“The Music of Her Rivers,” Renny Golden’s latest work, follows one of the most enduring threads that ties us together—water—to take readers through poems that explore history, colonialism, environmental issues and the city. The three main rivers featured in this collection—the Rio Grande, the Illinois River and the Chicago River—allow Golden to write about what happened, and in some cases, what still occurs along their banks and riverbeds. Broken into two sections, the book begins with the Rio Grande, and poems that address the terrors that Mexican people experience as they attempt to cross the border, but it also explores the indigenous communities that existed near the Rio Grande. One of the outstanding pieces is a series of linked poems called “God’s Map: A Sonnet Crown” where Golden explores the points of views of different migrants, including some who have been detained. Some poems and passages are rendered with tenderness amid brutality, such as this passage dedicated to Kenia Galeano:
…What can I give you but this hunger
which does not belong to me but to all of us in this
place where no bells remember the hour, where tears
fill a cistern, where children lose a voice.
As Golden moves into the second section, the migrants who make it to Chicago and other cities face new obstacle, but there are also the working people who worked under conditions that Upton Sinclair wrote about in his novel “The Jungle.” Golden gives us poems like “Magicians,” the careful couplets of “Whatever You Say, Say Nothing,” and the Irish diggers in “Lambs of God.” “Union Stockyards” describes the bubbling creek of waters poisoned by beef plants near the Chicago River.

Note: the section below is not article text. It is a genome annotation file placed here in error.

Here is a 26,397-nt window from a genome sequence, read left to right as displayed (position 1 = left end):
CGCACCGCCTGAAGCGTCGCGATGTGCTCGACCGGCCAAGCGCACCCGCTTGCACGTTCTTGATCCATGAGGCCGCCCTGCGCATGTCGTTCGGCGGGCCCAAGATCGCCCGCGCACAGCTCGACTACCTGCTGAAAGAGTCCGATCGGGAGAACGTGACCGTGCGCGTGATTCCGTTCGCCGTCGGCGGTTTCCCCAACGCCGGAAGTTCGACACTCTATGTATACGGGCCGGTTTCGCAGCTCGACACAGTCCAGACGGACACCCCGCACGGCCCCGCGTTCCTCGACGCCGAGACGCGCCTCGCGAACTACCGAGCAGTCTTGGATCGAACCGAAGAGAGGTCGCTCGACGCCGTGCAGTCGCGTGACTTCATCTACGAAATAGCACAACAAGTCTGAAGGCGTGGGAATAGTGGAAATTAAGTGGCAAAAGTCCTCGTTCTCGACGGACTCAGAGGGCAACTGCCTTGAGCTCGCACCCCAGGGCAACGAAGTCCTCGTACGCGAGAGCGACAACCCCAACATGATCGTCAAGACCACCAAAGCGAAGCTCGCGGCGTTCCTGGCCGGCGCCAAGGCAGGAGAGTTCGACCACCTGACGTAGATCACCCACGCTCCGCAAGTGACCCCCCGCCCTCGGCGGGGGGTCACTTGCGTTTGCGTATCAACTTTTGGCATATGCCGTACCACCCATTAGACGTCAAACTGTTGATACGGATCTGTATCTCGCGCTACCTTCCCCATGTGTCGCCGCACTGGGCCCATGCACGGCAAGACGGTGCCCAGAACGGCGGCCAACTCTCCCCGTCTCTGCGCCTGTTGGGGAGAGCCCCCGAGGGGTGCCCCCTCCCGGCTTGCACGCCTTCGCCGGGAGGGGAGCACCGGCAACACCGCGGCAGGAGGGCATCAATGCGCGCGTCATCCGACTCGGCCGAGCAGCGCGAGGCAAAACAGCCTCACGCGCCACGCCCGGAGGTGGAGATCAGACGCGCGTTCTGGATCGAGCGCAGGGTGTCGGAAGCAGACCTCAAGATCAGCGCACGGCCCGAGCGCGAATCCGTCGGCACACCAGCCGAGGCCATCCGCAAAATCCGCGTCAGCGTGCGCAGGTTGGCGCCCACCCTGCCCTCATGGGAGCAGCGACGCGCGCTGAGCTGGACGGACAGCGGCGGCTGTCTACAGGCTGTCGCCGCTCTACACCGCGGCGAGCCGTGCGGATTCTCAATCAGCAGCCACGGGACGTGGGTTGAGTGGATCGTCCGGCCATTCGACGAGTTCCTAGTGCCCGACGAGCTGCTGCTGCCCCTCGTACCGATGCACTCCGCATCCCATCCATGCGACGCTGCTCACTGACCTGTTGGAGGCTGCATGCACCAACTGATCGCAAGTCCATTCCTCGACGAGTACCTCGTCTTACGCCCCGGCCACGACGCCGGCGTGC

By spanning from the 1500s to the present, Golden gives her poems a diverse and timely perspective that not only address migrants, detainees, pollution, and the harsh working conditions of an earlier Chicago. She also celebrates less-recognized historic figures like Juan de Oñate, Jean Baptiste Point du Sable and Lucy Parsons. Golden provides a fuller, more nuanced history of social issues with craft and concern, laced by the tributaries that wind through Mexico and Chicago.
“The Music of Her Rivers: Poems”
By Renny Golden
University of New Mexico Press, 87 pages
Renny Golden reads with Mary Hawley at The Book Cellar on September 14, 7pm.
Newcity Lit Editor Tara Betts is the author of “Break the Habit” and “Arc & Hue.” Her interviews and features have appeared in publications such as Hello Giggles, Mosaic Magazine, NYLON, The Source, Sixty Inches from Center, and Poetry magazine. She also hosts author chats at the Seminary Co-Op bookstores in Chicago’s Hyde Park neighborhood.